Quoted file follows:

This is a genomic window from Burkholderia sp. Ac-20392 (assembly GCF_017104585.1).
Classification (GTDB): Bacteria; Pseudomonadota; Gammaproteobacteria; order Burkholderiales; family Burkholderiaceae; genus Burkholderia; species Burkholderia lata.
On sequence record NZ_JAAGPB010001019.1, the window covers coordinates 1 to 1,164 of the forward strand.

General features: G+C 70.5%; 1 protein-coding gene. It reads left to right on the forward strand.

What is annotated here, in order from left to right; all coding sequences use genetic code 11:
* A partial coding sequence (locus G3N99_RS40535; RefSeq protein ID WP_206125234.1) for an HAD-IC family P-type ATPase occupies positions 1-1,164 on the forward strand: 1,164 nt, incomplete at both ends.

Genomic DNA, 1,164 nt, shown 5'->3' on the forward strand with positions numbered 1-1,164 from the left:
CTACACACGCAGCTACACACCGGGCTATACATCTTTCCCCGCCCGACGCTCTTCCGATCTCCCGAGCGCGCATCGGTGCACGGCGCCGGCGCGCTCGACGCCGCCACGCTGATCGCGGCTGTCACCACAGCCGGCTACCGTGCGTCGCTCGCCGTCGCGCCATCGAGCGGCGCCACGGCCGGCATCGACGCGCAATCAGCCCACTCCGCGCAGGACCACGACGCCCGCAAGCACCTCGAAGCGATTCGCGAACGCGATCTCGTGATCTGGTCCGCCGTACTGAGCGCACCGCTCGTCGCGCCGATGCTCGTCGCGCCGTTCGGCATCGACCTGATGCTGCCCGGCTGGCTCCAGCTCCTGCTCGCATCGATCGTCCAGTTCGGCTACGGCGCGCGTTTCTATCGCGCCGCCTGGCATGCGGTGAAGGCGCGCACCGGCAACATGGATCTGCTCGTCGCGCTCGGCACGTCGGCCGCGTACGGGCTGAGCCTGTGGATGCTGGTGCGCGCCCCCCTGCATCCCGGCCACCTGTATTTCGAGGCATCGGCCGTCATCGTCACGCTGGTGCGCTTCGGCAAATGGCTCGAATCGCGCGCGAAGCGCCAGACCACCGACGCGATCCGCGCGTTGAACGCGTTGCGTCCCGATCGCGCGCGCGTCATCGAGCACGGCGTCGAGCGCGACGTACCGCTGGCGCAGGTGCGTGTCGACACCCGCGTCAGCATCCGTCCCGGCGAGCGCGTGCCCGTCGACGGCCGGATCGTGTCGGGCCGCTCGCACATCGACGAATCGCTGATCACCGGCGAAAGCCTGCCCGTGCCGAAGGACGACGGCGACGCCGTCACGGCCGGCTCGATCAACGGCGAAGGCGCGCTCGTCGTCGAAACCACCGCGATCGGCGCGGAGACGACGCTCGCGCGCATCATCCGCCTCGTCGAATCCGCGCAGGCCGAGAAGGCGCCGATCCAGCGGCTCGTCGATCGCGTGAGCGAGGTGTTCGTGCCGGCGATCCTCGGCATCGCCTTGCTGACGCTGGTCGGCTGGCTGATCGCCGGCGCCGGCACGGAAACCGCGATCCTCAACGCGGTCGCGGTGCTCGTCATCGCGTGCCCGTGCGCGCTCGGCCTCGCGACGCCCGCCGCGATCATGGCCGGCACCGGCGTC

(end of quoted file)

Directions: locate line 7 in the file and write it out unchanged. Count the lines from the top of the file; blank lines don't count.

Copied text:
Genomic DNA, 1,164 nt, shown 5'->3' on the forward strand with positions numbered 1-1,164 from the left: